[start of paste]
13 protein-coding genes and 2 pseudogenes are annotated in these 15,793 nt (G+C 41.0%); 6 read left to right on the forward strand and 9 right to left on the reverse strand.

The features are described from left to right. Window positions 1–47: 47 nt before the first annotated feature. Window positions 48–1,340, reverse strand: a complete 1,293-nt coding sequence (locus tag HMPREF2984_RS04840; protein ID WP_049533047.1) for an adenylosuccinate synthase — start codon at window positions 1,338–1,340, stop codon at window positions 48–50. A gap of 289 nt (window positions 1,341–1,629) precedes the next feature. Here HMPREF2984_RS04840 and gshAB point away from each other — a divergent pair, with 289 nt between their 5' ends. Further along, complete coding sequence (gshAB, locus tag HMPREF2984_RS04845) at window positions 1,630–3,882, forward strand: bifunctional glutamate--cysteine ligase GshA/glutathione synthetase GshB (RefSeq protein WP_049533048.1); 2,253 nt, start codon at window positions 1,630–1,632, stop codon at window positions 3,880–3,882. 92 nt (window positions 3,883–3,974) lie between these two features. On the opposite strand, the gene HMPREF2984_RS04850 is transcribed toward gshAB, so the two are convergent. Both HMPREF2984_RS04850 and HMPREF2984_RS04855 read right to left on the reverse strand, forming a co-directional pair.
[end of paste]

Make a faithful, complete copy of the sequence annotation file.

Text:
13 protein-coding genes and 2 pseudogenes are annotated in these 15,793 nt (G+C 41.0%); 6 read left to right on the forward strand and 9 right to left on the reverse strand.

The features are described from left to right. Window positions 1–47: 47 nt before the first annotated feature. Window positions 48–1,340, reverse strand: a complete 1,293-nt coding sequence (locus tag HMPREF2984_RS04840; protein ID WP_049533047.1) for an adenylosuccinate synthase — start codon at window positions 1,338–1,340, stop codon at window positions 48–50. A gap of 289 nt (window positions 1,341–1,629) precedes the next feature. Here HMPREF2984_RS04840 and gshAB point away from each other — a divergent pair, with 289 nt between their 5' ends. Further along, complete coding sequence (gshAB, locus tag HMPREF2984_RS04845) at window positions 1,630–3,882, forward strand: bifunctional glutamate--cysteine ligase GshA/glutathione synthetase GshB (RefSeq protein WP_049533048.1); 2,253 nt, start codon at window positions 1,630–1,632, stop codon at window positions 3,880–3,882. 92 nt (window positions 3,883–3,974) lie between these two features. On the opposite strand, the gene HMPREF2984_RS04850 is transcribed toward gshAB, so the two are convergent. Both HMPREF2984_RS04850 and HMPREF2984_RS04855 read right to left on the reverse strand, forming a co-directional pair.